The Broadway Budget — Breaking Down the Production Budget!
Every show has two primary budgets: a production budget and a weekly operating budget…
Anyone with an interest in theatre will probably have thrown around terms like “big-budget musical” at least once in their life, and anyone who’s borne witness to the staggering successes (few) and spectacular flops (many) on Broadway will wonder just how much money was made or lost.
From Hamilton to Honeymoon in Vegas, there’s no telling how the story will end — will you walk away with millions, or write off a huge loss? — but there’s always one common denominator: these shows all got up and running thanks to a tried-and-true financial template, more commonly known as a financial budget.
Every show has two primary working budgets: a production budget and a weekly operating budget.
A production budget encompasses everything needed to arrive at the first preview performance (usually from the stages of development), while a weekly operating budget covers the maintenance of the show on a week-by-week basis.
Also typically included in this packet is a recoupment schedule budget, which tries to anticipate how long it will take for the show to recoup (i.e. pay back its initial investment) based on how well the show sells.
If a show runs at 60% of gross sales potential every week, for example, it might recoup in 120 weeks, whereas after 20 continuous weeks of selling out at 100% of gross potential the show might break even.
A typical production budget for a Broadway musical will fall anywhere from $8–12 million, while a play might cost $3–6 million and a fairly lavish off-Broadway musical might capitalize at $2 million.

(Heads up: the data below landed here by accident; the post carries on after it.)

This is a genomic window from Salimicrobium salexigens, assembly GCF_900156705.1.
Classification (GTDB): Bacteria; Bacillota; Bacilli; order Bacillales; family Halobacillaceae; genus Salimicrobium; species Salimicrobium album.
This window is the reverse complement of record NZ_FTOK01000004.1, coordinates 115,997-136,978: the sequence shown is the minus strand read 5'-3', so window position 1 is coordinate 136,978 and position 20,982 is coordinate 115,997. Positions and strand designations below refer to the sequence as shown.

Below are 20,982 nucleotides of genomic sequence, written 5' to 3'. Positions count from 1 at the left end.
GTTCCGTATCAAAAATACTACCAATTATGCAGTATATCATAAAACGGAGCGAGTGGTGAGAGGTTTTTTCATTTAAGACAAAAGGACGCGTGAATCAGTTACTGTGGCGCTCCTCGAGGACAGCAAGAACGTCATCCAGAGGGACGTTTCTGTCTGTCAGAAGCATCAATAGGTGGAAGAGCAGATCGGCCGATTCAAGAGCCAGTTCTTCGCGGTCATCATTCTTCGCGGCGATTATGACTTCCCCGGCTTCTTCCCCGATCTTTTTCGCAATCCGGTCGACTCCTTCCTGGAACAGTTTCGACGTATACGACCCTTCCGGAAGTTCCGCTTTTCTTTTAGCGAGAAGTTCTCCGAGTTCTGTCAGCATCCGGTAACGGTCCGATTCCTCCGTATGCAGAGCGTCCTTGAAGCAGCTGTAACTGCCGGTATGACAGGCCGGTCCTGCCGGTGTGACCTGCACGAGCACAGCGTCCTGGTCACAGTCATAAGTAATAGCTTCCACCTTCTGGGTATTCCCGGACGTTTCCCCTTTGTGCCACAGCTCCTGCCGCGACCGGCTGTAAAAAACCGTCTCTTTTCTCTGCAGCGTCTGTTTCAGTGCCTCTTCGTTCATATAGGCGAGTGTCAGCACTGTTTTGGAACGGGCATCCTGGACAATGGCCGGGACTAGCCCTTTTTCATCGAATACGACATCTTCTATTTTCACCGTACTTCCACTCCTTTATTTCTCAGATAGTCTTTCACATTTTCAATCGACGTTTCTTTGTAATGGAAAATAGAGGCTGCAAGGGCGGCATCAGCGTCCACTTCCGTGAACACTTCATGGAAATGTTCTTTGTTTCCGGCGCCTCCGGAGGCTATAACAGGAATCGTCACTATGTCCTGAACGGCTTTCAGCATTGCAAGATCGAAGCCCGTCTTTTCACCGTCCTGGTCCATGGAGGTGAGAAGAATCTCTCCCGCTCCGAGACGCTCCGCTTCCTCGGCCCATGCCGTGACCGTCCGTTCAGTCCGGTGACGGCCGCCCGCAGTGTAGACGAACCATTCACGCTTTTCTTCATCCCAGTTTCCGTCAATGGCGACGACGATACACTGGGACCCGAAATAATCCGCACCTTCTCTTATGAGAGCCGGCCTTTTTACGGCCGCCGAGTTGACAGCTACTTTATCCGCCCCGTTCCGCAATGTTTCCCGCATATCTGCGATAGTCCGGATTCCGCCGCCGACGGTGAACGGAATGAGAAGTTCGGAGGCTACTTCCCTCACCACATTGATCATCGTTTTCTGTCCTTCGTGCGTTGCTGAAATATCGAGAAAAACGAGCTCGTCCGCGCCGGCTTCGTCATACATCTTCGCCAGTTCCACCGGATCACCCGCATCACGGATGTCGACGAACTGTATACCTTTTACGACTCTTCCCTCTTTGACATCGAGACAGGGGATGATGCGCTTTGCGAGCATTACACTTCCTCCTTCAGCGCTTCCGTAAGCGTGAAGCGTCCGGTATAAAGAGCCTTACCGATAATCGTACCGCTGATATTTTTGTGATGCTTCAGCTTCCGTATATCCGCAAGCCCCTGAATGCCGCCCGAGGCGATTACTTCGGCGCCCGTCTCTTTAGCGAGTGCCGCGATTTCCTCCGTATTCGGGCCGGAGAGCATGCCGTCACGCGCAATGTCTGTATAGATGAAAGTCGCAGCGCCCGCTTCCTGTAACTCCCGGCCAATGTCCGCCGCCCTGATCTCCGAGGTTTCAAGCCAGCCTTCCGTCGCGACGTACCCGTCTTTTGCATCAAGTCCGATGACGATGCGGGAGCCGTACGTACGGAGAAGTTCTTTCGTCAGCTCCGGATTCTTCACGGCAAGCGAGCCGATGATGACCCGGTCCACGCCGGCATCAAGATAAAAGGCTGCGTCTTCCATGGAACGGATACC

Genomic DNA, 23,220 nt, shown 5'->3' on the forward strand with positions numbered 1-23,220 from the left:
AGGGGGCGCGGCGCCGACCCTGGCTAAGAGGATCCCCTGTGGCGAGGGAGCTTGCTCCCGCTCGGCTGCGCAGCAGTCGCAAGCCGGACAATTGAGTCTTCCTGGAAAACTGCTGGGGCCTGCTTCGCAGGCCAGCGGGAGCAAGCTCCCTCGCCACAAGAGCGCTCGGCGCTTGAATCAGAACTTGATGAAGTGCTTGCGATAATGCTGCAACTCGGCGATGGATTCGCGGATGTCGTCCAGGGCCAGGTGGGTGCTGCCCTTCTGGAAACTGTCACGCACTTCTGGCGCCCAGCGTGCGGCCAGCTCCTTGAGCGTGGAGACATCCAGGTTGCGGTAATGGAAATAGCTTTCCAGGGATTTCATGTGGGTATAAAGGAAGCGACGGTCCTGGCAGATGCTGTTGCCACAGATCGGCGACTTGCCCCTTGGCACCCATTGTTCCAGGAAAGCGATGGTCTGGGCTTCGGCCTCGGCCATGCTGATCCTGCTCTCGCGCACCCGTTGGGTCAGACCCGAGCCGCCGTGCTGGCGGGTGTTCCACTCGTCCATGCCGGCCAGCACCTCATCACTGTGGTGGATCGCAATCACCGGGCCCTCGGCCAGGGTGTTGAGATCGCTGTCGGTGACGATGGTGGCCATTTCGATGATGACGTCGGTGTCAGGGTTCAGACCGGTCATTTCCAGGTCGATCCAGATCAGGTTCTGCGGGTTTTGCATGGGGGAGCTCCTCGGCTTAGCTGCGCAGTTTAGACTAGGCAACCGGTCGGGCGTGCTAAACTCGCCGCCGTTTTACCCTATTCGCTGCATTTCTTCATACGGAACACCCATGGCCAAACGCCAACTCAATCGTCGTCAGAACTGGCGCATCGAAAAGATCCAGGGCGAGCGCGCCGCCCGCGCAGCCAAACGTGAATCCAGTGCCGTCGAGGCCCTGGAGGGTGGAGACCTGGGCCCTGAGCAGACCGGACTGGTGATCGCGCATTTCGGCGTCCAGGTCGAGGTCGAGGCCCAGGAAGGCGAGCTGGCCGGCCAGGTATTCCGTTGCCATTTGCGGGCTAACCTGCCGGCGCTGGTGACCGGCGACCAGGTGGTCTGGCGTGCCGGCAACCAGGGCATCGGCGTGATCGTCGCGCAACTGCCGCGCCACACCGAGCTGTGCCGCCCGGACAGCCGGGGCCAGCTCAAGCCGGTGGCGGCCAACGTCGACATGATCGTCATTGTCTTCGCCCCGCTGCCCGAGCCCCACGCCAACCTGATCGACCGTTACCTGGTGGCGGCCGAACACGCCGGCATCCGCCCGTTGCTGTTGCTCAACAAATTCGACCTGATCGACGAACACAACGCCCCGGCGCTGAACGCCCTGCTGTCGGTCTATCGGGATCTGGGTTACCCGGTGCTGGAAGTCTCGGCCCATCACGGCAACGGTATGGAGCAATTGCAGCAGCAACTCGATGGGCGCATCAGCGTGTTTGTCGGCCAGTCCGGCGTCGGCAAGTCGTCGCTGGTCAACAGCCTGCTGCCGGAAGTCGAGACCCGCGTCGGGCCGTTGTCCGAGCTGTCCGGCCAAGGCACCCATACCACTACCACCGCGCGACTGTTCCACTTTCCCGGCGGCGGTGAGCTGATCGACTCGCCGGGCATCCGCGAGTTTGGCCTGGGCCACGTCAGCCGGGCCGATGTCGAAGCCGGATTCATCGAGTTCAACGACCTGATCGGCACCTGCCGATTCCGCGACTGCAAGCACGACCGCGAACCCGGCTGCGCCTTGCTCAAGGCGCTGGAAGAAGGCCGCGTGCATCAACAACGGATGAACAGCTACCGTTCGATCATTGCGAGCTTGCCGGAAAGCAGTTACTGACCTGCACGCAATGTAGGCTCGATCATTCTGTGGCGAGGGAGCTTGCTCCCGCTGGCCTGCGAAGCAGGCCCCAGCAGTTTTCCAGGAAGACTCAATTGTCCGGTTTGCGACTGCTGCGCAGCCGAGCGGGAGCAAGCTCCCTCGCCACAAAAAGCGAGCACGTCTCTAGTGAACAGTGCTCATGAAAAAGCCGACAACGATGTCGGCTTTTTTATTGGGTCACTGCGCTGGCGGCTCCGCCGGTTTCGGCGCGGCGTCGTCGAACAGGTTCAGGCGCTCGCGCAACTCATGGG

FX-heavy shows will fall higher on the spectrum (Spider-Man: Turn off the Dark reported a figure of $75 million), as well as musicals with a large cast and many musicians; conversely, a play with a very sparse unit set will cost much less. (This is just to get the show underway and rehearsing.)
In a typical production budget, you’re likely to see these the below categories, with some ballpark cost:
- Scenery (materials, hardware, paint, labor, rentals, hauling): $600,00
- Costumes (fabric, shoes, hair, wigs, rentals, jewelry, hats, accessories): $300,000
- Lighting (electric prep, color/gel, practicals): $150,000
- Sound (prep, permissions, music): $250,000
- Music (instruments, rentals, copying): $350,000
- Creative fees (director, choreographer, scenic designer, costume designer, lighting designer, sound designer, hair designer, music supervisor, music director, vocal arranger, casting director, dialect coach): $700,000
- Artistic salaries (actors, stage management, rehearsal musicians, music prep, orchestrations, benefits, union health/welfare, pensions): $2,000,000
- Management salaries (general manager, company manager): $350,000
- Production salaries (stage crew, wardrobe crew, production assistants, benefits, payroll taxes): $250,000
- Rehearsal expenses (audition space, rehearsal space, script copies): $300,000
- Advertising (print, TV, radio, outdoor, front-of-house, direct mail, internet, graphic design): $150,000
- Publicity (press agent, photographer, opening night party): $300,000
- Administrative (producer fee, general manager fee, legal services, accounting services, payroll services, insurance, transportation, box office): $1,000,000
- Advances (playwright, composer, lyricist, director, choreographer, set designer, costume designer, lighting designer): $1,500,000
- Bonds & deposits (to unions like Actors’ Equity, Local 1 [stagehands’], Local 764 [wardrobe], Local 802 [musicians], and ATPAM [managers and press agents]): $700,000
- Reserve (anywhere from 10–15% of the total production budget that will be not spent; reserved as a safeguard against weekly losses after the show opens): $1,000,000
These estimates give us a show that capitalizes somewhere around $10 million, which — as I mentioned earlier — is a pretty ordinary figure for Broadway production budgets.
To pay back the initial investment to investors, the managers of the show will try to keep the weekly running costs as low as possible while maximizing ticket sales, a tricky bit that fails far more often than it succeeds — Olivia Rubino-Finn.
By Pete Moore — Seamless Entertainment.